Blending in: Son of Paraguayan president striving for a normal college experience


Students all across campus strive to stand out from the sea of purple that floods Kansas State. For international student Mario Abdo, that is not the case — he aims to blend in with K-State’s student population as much as possible, he said.

Many people from Kansas may not be familiar with his name, but the country of Paraguay is. His father, Mario Abdo Benítez, is the sitting president of Paraguay.

Following in his father’s footsteps, Abdo is a sophomore in marketing. Abdo said, in coming to K-State, he hopes to be a normal student.

“I really like to keep it discreet,” Abdo said. “I don’t really like people to know about it unless they are my close friends.”

Before moving to Manhattan, Abdo lived in the nation’s capital Asunción, which he said differs a lot from small-town life in the Little Apple.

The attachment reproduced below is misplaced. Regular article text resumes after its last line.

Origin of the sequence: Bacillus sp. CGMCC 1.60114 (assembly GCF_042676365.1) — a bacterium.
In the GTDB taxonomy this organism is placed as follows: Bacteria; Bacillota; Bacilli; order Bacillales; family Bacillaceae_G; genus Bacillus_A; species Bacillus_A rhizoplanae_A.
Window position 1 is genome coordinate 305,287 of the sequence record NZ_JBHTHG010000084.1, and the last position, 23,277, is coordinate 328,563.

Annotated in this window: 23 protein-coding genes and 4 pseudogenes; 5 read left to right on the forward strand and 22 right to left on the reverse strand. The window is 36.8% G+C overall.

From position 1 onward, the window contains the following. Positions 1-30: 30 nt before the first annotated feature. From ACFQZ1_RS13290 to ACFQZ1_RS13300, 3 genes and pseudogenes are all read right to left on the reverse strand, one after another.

“I think it’s perfect for studying abroad,” he said. “There’s not much distraction here and you can really focus on your studies and I find people really friendly.”

When Abdo is not studying, he said is with his friends. Two of his friends, Pablo Gonzalez, junior in agribusiness, and Zamir Venica, sophomore in biological systems, are also from Paraguay. Together they said they do typical college student activities, like playing video games and playing soccer at Memorial Stadium.

Gonzalez said when he’s with Abdo, he doesn’t view him differently because of his father.

“He is just like any other friend,” Gonzalez said. “Whenever I talk to him I don’t think, ‘Oh, I’m talking to the president’s son.’ [Abdo] is very humble, especially with his father being the actual president of Paraguay, which is a big thing.”

“I love him,” Venica said. “First semester we lived together and he is such a kind person.”

After graduating from K-State, Abdo said he plans to attend a graduate program in Europe. He said that through travel and different experiences, he is able to gain a lot of knowledge.

“Every day I am learning new things,” he said. “I plan to go back home to Paraguay and help my country in any way that I can.”